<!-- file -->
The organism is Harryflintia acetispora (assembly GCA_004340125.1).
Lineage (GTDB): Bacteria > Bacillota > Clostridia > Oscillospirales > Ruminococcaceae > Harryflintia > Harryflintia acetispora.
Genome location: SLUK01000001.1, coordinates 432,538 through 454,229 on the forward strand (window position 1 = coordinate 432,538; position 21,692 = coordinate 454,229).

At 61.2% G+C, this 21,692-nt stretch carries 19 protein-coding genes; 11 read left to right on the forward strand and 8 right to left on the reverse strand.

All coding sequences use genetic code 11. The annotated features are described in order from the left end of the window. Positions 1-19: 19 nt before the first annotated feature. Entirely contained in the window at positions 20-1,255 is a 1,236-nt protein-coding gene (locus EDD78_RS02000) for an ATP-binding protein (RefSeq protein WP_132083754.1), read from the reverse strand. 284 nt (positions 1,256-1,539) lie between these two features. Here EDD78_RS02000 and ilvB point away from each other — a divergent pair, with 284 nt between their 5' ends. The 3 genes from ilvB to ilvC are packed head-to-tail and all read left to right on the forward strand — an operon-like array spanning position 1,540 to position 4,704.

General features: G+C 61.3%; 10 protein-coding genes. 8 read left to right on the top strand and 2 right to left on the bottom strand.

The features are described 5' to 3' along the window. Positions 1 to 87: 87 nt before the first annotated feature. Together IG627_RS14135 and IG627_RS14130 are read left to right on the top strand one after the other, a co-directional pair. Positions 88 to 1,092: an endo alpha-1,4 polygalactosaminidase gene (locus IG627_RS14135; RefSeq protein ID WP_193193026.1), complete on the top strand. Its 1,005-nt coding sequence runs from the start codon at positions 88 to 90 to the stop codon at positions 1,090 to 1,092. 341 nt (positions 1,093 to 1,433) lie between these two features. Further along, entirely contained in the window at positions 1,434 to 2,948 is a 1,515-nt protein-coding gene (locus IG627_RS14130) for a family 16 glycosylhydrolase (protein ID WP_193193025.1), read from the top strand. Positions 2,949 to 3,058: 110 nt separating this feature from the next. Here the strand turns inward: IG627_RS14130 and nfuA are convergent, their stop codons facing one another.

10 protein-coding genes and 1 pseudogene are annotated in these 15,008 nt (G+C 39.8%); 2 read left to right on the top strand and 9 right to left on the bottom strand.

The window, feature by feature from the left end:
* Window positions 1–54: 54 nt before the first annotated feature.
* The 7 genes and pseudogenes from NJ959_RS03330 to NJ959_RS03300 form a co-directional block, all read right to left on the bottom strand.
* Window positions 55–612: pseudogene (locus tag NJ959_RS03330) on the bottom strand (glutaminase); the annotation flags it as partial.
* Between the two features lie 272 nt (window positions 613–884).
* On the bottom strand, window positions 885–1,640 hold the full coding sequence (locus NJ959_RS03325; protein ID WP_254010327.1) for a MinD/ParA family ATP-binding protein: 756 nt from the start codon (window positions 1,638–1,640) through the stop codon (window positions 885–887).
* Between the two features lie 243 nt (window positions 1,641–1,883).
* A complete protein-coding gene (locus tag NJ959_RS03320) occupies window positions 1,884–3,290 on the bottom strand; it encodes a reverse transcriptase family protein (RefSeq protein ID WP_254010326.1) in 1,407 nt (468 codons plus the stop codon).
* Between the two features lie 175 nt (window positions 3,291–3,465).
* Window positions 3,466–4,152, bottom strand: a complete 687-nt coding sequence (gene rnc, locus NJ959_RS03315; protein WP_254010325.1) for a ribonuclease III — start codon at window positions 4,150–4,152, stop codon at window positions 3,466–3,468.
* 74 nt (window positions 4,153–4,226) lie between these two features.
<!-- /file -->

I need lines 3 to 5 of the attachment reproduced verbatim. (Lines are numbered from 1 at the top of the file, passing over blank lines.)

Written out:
Genome location: SLUK01000001.1, coordinates 432,538 through 454,229 on the forward strand (window position 1 = coordinate 432,538; position 21,692 = coordinate 454,229).

At 61.2% G+C, this 21,692-nt stretch carries 19 protein-coding genes; 11 read left to right on the forward strand and 8 right to left on the reverse strand.

All coding sequences use genetic code 11. The annotated features are described in order from the left end of the window. Positions 1-19: 19 nt before the first annotated feature. Entirely contained in the window at positions 20-1,255 is a 1,236-nt protein-coding gene (locus EDD78_RS02000) for an ATP-binding protein (RefSeq protein WP_132083754.1), read from the reverse strand. 284 nt (positions 1,256-1,539) lie between these two features. Here EDD78_RS02000 and ilvB point away from each other — a divergent pair, with 284 nt between their 5' ends. The 3 genes from ilvB to ilvC are packed head-to-tail and all read left to right on the forward strand — an operon-like array spanning position 1,540 to position 4,704.